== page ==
Schillerplatz is a square in the old city centre of Stuttgart, Germany named in honour of the German poet, philosopher, historian, and dramatist Friedrich Schiller. Schillerplatz stands to the south west of Stuttgart's main square, Schlossplatz.
The first known brick building in Stuttgart - the Stuthaus or mare house - stood next to the adjacent Stiftskirche (collegiate church). It is therefore supposed that the square was originally used as a horse breeding area around 1000 years ago (in keeping with Stuttgart's history). After the 12th century the square was probably covered in simple houses before other stone houses such as the Fruchtkasten were built. In the mid-14th century the Dürnitzbau wing of the Old Castle (next to Schillerplatz) was erected. The Old Chancellery was built in 1542 shortly before completion of the Arkadenflügel wing of the Old Castle. The area between the Old Castle and the Chancellery became a moat.
In 1594 Duke Friedrich I asked his master builder Heinrich Schickhardt to turn today's Schillerplatz into a Renaissance square. Residents' houses were bought and demolished. The new square was laid with cobblestones and called 'Castle and Chancellery Square'. The dimensions of the square have not changed since.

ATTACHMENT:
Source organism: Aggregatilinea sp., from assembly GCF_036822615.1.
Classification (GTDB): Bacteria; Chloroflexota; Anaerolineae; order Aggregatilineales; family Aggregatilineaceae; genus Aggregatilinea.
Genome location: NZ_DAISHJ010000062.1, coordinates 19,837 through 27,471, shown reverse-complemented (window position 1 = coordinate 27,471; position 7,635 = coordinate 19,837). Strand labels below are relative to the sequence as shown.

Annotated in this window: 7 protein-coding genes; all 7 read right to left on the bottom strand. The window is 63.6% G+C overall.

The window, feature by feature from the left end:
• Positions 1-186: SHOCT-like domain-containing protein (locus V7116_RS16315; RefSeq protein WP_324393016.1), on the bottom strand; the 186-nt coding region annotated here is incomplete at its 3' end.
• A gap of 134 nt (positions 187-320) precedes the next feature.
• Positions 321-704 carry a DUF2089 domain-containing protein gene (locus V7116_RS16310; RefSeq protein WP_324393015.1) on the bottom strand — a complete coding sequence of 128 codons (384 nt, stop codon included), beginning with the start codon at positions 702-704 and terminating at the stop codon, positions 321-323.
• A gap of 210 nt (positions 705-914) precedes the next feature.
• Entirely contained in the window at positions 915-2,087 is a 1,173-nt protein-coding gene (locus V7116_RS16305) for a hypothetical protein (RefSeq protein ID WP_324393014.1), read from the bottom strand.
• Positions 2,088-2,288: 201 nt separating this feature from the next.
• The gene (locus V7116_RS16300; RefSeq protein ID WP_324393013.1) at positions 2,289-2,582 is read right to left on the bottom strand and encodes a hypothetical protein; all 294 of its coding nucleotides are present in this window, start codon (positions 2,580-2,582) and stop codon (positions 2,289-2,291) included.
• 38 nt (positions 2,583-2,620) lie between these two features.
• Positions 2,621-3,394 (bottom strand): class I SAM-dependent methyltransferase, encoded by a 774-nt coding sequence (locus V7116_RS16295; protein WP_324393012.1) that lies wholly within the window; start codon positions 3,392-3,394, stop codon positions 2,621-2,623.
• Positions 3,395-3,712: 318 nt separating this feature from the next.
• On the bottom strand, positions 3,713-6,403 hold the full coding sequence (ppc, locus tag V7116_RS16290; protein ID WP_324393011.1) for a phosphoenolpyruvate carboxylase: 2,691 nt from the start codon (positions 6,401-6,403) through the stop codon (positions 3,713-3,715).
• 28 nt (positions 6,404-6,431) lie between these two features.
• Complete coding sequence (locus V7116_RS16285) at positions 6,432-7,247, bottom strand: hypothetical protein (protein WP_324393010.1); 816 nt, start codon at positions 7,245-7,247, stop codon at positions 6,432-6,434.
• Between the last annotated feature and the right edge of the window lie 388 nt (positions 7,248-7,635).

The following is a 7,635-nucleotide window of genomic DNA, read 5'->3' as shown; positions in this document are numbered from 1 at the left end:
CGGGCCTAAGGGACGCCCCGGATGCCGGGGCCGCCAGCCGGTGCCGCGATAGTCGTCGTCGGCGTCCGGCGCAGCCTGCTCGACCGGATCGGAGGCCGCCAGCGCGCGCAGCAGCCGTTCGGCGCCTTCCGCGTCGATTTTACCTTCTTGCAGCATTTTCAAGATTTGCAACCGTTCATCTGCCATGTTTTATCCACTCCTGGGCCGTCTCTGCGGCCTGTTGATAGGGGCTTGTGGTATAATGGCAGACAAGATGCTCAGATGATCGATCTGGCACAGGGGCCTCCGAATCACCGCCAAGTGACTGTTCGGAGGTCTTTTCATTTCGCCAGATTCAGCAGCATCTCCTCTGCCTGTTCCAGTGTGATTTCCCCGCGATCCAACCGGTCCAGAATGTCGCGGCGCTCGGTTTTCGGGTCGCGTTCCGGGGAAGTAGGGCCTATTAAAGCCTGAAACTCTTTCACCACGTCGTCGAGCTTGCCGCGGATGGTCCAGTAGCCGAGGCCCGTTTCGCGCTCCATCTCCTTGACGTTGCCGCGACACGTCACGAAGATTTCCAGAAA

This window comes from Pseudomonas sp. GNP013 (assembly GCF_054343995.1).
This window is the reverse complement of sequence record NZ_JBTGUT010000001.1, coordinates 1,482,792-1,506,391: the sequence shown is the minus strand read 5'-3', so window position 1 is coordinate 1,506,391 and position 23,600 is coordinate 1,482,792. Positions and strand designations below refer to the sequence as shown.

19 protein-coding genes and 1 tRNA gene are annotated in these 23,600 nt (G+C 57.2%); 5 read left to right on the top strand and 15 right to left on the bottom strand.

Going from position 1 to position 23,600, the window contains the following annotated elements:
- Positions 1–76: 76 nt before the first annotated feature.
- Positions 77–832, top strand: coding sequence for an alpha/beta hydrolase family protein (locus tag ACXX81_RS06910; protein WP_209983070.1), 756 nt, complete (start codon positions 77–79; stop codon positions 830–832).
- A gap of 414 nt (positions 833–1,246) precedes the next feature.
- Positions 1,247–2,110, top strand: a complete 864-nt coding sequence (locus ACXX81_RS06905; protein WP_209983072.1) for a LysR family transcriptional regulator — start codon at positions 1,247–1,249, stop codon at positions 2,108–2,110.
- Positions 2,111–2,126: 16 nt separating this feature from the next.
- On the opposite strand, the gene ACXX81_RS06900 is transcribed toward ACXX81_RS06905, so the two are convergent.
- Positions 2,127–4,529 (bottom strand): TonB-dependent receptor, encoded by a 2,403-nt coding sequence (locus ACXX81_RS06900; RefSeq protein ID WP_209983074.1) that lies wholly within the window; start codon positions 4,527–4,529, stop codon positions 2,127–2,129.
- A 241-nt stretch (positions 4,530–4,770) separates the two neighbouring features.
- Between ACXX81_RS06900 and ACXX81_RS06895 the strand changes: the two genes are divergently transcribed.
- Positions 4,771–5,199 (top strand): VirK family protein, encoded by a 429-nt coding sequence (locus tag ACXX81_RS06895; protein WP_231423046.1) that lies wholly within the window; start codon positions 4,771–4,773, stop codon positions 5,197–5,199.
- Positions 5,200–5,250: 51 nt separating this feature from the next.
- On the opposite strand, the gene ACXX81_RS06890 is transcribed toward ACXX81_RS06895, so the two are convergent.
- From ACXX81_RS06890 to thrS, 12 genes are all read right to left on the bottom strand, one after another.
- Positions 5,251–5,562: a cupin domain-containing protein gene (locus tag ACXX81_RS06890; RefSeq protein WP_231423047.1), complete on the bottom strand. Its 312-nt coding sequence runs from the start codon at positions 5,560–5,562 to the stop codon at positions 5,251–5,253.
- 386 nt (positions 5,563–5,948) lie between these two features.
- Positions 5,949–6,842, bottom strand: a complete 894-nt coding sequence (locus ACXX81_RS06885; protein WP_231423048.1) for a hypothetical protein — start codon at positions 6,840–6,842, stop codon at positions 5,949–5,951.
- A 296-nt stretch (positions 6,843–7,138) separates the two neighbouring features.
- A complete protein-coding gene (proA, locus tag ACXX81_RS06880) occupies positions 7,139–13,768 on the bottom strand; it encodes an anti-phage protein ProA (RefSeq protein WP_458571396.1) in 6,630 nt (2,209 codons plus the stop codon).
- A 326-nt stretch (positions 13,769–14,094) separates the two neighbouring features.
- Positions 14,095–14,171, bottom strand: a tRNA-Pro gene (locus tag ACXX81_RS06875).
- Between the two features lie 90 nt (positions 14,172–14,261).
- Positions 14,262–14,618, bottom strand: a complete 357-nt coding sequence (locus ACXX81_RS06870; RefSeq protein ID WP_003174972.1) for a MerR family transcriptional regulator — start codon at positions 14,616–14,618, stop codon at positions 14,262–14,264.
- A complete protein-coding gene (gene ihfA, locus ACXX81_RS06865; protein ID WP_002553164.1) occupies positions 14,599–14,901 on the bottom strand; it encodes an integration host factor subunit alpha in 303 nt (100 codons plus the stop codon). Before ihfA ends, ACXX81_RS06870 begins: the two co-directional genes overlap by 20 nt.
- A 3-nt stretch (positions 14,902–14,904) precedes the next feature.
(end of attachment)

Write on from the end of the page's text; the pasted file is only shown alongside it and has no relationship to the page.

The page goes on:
In 1607 work began on the Gesandtenhaus (a type of ambassador's house) which is now known as the Prinzenbau and was finally completed in 1677. In 1711 the Prinzenbau was extended behind the Old Chancellery with an arch in the northernmost corner of Schillerplatz. On the opposite, southern side of the square between the Old Castle and Stiftskirche the first Stuttgart Café opened in 1712. It was replaced in 1798 by the König von England inn (King of England Inn). This was shortly after the moat surrounding the Old Castle had finally been filled in leaving the square the way it stands today.
The square was officially renamed Schillerplatz in 1934 in memory of one of Baden-Württemberg's most famous writers and intellectuals.
During the Second World War of the buildings around Schillerplatz were burnt down but all were reconstructed after the war with the exception of the King of England Inn.
The underground car park was built in 1972-3.